Synthetic aperture radar imagery is widely used to study surface deformation induced by volcanic activity; however, it is rarely applied to quantify the evolution of lava domes, which is important for understanding hazards and magmatic system characteristics. We studied dome formation associated with eruptive activity at Mount Cleveland, Aleutian Volcanic Arc, in 2011–2012 using TerraSAR-X imagery. Interferometry and offset tracking show no consistent deformation and only motion of the crater rim, suggesting that ascending magma may pass through a preexisting conduit system without causing appreciable surface deformation. Amplitude imagery has proven useful for quantifying rates of vertical and areal growth of the lava dome within the crater from formation to removal by explosive activity to rebirth. We expect that this approach can be applied at other volcanoes that host growing lava domes and where hazards are highly dependent on dome geometry and growth rates.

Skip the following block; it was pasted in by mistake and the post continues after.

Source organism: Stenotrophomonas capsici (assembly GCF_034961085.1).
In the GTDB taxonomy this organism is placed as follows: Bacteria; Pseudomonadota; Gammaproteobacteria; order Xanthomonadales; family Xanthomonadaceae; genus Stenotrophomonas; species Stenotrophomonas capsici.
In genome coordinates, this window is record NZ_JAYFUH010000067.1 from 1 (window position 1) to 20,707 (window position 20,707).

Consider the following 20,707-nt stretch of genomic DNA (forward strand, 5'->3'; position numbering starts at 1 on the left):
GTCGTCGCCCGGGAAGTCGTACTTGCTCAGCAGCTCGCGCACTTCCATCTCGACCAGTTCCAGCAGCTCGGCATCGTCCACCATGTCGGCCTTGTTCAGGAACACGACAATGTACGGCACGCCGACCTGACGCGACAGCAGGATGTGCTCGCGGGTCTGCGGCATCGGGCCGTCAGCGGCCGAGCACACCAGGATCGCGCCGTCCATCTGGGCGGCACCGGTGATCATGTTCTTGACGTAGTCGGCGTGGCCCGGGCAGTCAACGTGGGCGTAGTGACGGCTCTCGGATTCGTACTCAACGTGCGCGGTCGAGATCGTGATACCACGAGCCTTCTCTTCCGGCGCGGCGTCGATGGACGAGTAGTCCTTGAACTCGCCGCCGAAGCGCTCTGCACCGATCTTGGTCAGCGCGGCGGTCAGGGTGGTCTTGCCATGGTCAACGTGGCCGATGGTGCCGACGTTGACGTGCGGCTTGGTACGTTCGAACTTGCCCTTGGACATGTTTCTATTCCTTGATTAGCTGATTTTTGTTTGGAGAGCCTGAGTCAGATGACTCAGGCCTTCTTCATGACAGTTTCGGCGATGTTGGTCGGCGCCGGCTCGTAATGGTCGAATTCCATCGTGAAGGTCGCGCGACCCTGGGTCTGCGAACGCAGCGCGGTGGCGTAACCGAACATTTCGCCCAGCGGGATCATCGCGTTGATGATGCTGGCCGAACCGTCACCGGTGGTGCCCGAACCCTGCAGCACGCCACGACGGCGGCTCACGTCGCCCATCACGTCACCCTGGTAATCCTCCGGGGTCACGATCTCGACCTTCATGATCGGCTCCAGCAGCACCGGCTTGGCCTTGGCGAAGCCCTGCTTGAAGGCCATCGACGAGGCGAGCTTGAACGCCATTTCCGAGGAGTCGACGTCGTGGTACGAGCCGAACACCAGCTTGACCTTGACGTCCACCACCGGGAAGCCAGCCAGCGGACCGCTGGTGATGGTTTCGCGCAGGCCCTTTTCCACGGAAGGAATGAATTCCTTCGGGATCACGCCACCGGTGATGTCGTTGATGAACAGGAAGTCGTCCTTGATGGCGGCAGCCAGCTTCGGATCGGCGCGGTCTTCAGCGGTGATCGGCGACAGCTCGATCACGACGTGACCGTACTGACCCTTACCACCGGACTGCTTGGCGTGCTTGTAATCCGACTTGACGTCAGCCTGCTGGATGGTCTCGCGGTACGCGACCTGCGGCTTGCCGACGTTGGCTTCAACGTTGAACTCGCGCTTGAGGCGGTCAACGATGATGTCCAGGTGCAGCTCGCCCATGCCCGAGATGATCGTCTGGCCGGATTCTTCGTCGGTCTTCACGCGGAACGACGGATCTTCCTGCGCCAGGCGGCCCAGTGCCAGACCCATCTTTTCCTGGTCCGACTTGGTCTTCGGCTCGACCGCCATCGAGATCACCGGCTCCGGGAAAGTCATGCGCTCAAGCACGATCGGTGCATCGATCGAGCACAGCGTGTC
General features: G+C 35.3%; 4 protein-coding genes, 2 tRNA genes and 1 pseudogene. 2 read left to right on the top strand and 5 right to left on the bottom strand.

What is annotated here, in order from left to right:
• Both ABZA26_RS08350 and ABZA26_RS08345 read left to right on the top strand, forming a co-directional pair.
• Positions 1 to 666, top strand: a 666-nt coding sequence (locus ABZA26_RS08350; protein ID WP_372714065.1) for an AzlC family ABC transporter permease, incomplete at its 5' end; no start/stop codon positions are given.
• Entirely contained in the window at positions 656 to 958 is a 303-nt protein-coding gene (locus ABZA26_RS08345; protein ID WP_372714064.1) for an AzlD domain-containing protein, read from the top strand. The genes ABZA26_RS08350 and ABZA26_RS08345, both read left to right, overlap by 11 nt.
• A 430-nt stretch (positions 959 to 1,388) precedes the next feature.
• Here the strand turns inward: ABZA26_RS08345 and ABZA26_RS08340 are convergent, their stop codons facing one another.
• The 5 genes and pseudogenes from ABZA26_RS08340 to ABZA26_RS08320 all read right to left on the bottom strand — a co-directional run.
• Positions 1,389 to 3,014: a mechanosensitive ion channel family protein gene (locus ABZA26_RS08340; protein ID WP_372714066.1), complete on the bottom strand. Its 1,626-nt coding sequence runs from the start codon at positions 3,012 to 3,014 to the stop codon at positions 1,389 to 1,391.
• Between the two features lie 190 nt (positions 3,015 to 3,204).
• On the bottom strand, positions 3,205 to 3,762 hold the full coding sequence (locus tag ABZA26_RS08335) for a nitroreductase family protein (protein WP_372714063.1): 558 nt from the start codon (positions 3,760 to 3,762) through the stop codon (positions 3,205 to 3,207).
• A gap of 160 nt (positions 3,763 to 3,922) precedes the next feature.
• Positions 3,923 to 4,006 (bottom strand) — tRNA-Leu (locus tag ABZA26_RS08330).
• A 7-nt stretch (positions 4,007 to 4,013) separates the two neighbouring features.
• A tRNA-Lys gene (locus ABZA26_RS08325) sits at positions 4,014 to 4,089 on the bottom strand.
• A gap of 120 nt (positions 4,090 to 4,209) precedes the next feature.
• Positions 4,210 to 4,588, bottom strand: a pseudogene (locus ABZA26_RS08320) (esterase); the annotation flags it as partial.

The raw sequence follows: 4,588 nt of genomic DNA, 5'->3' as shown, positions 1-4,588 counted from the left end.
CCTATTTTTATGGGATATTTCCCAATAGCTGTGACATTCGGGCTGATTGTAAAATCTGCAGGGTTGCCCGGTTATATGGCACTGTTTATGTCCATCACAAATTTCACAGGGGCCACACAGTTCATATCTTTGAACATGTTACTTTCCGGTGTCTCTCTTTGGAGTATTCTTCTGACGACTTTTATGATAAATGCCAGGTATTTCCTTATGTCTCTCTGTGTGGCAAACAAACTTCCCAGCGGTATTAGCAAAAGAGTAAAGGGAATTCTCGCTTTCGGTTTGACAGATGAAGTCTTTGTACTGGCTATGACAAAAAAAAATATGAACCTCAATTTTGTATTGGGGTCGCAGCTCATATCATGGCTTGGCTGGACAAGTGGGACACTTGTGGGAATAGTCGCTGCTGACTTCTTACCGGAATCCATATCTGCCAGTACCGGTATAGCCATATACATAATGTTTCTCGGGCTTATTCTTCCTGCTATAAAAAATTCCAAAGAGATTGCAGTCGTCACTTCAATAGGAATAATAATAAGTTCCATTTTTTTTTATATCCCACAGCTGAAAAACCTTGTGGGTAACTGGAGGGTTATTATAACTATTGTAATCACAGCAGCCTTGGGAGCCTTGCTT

|Title||Dome growth at Mount Cleveland, Aleutian Arc, quantified by time-series TerraSAR-X imagery|
|Authors||Teng Wang, Michael P. Poland, Zhong Lu|
|Publication Subtype||Journal Article|
|Series Title||Geophysical Research Letters|
|Record Source||USGS Publications Warehouse|
|USGS Organization||Volcano Science Center|